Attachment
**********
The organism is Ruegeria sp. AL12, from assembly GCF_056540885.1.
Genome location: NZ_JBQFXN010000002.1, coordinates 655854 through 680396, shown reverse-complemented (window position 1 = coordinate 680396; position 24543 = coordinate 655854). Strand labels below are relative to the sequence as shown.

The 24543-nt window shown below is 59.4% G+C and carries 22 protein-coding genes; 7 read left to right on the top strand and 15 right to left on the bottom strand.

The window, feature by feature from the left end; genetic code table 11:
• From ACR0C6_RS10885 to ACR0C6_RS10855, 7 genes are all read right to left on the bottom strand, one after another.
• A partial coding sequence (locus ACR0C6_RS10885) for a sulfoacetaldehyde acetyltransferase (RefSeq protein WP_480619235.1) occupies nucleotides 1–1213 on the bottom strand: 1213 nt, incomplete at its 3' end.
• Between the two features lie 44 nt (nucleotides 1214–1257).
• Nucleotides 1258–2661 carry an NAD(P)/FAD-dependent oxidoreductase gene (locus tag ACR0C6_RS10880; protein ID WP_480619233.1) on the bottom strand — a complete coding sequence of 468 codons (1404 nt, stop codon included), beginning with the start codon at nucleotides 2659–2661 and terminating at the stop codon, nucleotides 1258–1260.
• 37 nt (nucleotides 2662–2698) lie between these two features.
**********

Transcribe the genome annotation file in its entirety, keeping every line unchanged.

The organism is Ruegeria sp. AL12, from assembly GCF_056540885.1.
Genome location: NZ_JBQFXN010000002.1, coordinates 655854 through 680396, shown reverse-complemented (window position 1 = coordinate 680396; position 24543 = coordinate 655854). Strand labels below are relative to the sequence as shown.

The 24543-nt window shown below is 59.4% G+C and carries 22 protein-coding genes; 7 read left to right on the top strand and 15 right to left on the bottom strand.

The window, feature by feature from the left end; genetic code table 11:
• From ACR0C6_RS10885 to ACR0C6_RS10855, 7 genes are all read right to left on the bottom strand, one after another.
• A partial coding sequence (locus ACR0C6_RS10885) for a sulfoacetaldehyde acetyltransferase (RefSeq protein WP_480619235.1) occupies nucleotides 1–1213 on the bottom strand: 1213 nt, incomplete at its 3' end.
• Between the two features lie 44 nt (nucleotides 1214–1257).
• Nucleotides 1258–2661 carry an NAD(P)/FAD-dependent oxidoreductase gene (locus tag ACR0C6_RS10880; protein ID WP_480619233.1) on the bottom strand — a complete coding sequence of 468 codons (1404 nt, stop codon included), beginning with the start codon at nucleotides 2659–2661 and terminating at the stop codon, nucleotides 1258–1260.
• 37 nt (nucleotides 2662–2698) lie between these two features.